3. The improved clutch and synchronizer assembly of claim 1 wherein the angle of inclination of each of said outer ramps is 65 (from the vertical) with this angle and the axial extent of each of said outer ramps, relative of said collar member openings, enchancing the return of said collar member back to a center position between said axially movable friction clutch members.
4. The improved clutch and synchronizer assembly of claim 1 wherein said means for inhibiting said split pin assemblies from twisting and rotating take the form of pairs of opposed tabs on said resilient means, said tabs being received in relief areas in said split pin assemblies.
5. The improved clutch and synchronizer assembly of claim 4 wherein said resilient means take the form of substantially I-shaped (in a top plan view) spring metal clip members having a low spring rate.
6. The improved clutch and synchronizer assembly of claim 1 further including:
a. said means rigidly interconnecting said axially movable friction clutch members includes at least two blocker pins, each blocker pin comprising a pair of oppositely directed an symmetrical transversely split short pins, said short pins having physically abutted and axially aligned groove portions so as to define a centrally located annular groove;
b. each of said short pins is case hardened and further includes a main diameter portion, an end portion, and a connecting portion between said main diameter and end portions; and
c. the end and connecting portions of each one of said pair of said opposed short pins being physically retained in the adjacent one of said axially movable friction clutch members by casting portions of said axially movable friction clutch members therearound.
7. The improved clutch and synchronizer assembly of claim 6 wherein:
a. each of said short pins includes an axial central bore; and
b. connecting means extending through the adjacent bores of each pair of said short pins for rigidly interconnecting said axially movable friction clutch members.
8. The improved clutch and synchronizer assembly of claim 6 wherein said casting is performed at a temperature below 1400 F. so as to minimize the reduction in hardness of said case hardened short pins.
9. The improved clutch and synchronizer assembly of claim 6 wherein said casting is performed via diecasting and said axially movable friction clutch members are composed of an aluminum alloy.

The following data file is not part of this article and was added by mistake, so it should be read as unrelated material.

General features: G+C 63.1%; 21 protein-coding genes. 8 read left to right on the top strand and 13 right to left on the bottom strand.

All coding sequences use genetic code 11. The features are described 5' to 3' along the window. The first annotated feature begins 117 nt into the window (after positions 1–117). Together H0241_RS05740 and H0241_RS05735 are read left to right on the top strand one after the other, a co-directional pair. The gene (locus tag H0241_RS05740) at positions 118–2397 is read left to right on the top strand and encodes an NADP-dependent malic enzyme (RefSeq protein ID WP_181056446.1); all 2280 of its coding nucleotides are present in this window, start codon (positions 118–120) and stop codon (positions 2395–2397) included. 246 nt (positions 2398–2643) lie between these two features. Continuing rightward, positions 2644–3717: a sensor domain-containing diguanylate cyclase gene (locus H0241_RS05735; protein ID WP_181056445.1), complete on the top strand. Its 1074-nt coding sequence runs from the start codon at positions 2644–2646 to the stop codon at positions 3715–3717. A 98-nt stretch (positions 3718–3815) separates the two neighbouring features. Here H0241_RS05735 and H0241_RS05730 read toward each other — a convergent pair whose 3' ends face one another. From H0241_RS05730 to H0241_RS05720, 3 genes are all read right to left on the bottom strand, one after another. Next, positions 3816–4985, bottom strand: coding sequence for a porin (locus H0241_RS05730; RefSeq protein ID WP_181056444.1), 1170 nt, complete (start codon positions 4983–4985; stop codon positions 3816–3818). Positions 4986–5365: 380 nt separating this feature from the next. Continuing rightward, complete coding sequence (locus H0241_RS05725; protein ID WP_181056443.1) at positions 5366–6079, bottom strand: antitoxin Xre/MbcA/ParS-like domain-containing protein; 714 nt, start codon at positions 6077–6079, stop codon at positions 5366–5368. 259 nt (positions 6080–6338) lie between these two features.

10. In a synchronizer mechanism having an intermediate collar member with a flange portion that has a plurality of apertures therein located between a pair of synchronizer rings which are joined together by a least two solid pins extending through certain of said apertures, annular groove portions on said solid pins located centrally thereof and defining a neutral position, between two extreme positions, when said groove portions are within said collar member flange portion, at least one split pin assembly extending through one of the said apertures, said split pin assembly comprising two axially extending shell members and resilient means interposed between said shell members for urging them apart, said synchronizer rings having recesses formed therein for freely receiving the ends of said shell members, wherein the improvement comprises:
a. said shell members including a centrally located annular groove slightly wider than said flange portion, said groove having opposed dual inner and outer shoulder portions, one of said inner shoulder portions being adapted to first engage said flange portion when said collar member is moved away from its neutral position toward one of its extreme positions, one of said outer shoulder portions being adapted to first engage said flange portion when said collar member is moved from one of its extreme positions toward its neutral position;
b. each of said recesses being loop-shaped, with the major axis of each loop-shaped recess being perpendicular to a radial line from the center of its associated synchronizer ring, said loop-shaped recesses minimizing a premature set in said resilient means and also permitting further angular displacement of said collar member and split pin assembly relative to said synchronizer rings and solid pins; and
c. said resilient means further including means for inhibiting said shell members from rotating in said loop-shaped recesses.